With all of the disruption in our lives from Covid-19 in 2020, the environment was impacted in major ways: animals not usually seen in city areas roamed the streets, there was a global drop in emissions, and ecosystems in many areas had time to regenerate. The fundamental human need for being in nature was felt by many, and yet the divisions between who had access to nature and who did not was exacerbated by quarantines and lockdowns. This article by the World Economic Forum, How to Create a Net-Zero, Nature-Positive Recovery, views all of the positive impacts on the environment during the past year as unfortunately temporary, and we could lose all of the positives of 2020 unless drastic action is taken to make net-zero and nature-positive policies as part of recovery and stimulus efforts.
The authors, Marie Quinney and Gabriela Martinez, acknowledged that seeing mountain goats on the streets in Wales, 30% reduced global emissions of carbon dioxide and nitrogen oxide, and regenerated landscapes and waterways have been encouraging but could be lost as soon as economic activity returns to ‘normal.’ If not for the coronavirus, 2020 may have been known for environmental disasters, including wildfires, flooding, tropical storms, and the highest temperatures ever recorded. They suggest that nation’s recovery plans and stimulus packages should use this moment as an opportunity to ensure economic activity is regenerative, and not destructive to nature, that businesses reduce their carbon footprints, and create sustainable, equitable jobs. Effective policies could support net-zero emissions technologies and infrastructure, reduce fossil fuel subsidies, stop new coal plants, and promote nature-based solutions.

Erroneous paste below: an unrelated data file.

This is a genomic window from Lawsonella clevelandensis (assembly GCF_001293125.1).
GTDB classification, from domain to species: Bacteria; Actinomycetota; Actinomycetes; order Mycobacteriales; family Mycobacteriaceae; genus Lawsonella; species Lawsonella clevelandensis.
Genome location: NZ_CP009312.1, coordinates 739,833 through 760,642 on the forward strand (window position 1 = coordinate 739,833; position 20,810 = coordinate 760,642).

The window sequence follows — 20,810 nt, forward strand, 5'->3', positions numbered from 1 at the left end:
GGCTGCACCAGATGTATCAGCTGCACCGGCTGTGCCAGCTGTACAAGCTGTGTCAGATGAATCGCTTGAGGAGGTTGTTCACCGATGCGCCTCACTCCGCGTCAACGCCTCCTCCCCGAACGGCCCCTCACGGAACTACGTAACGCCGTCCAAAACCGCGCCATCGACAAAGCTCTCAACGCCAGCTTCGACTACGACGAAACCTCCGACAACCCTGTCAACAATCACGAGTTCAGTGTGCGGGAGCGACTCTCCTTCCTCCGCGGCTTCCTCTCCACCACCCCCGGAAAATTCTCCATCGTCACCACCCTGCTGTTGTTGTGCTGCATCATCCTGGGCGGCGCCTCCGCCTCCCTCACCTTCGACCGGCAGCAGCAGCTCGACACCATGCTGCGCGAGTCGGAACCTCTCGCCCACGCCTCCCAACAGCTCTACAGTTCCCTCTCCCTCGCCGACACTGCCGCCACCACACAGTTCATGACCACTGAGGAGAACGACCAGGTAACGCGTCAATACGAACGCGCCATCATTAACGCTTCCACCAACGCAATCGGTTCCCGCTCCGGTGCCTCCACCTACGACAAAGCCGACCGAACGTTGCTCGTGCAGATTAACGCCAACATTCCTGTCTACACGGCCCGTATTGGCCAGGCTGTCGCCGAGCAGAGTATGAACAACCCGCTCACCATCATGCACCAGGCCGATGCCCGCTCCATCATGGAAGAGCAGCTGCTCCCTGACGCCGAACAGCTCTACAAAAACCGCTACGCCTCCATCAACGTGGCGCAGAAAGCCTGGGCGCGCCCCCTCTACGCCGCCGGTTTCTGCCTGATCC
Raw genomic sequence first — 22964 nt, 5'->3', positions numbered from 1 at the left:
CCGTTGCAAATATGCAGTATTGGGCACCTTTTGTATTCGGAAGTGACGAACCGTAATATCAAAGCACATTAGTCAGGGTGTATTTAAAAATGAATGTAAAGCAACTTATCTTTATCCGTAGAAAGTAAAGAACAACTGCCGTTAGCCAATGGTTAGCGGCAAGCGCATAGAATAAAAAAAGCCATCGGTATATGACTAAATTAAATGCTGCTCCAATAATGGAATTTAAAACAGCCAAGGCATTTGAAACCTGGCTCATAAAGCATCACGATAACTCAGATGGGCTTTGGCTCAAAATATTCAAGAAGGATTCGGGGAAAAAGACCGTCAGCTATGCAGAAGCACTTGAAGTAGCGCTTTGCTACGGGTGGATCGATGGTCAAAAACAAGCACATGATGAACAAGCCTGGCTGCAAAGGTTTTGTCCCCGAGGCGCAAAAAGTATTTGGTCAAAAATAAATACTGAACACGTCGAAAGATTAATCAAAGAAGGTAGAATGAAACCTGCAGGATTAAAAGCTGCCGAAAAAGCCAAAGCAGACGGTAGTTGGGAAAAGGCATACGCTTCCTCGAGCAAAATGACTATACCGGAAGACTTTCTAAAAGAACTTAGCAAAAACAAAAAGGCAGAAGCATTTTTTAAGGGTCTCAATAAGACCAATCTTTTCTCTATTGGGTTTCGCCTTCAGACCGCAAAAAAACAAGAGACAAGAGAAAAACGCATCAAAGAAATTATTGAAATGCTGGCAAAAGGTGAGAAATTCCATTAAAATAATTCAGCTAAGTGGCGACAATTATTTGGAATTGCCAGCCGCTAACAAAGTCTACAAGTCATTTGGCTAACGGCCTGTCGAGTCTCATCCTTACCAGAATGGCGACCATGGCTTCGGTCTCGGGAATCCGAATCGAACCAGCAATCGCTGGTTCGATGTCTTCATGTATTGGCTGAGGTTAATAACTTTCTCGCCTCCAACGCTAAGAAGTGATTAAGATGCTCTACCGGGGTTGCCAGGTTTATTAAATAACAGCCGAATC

If you support this kind of approach and agenda, call or write to your representative, and have your voice heard!
Photo credit: Christopher Furlong/Getty, Mountain goats in Wales
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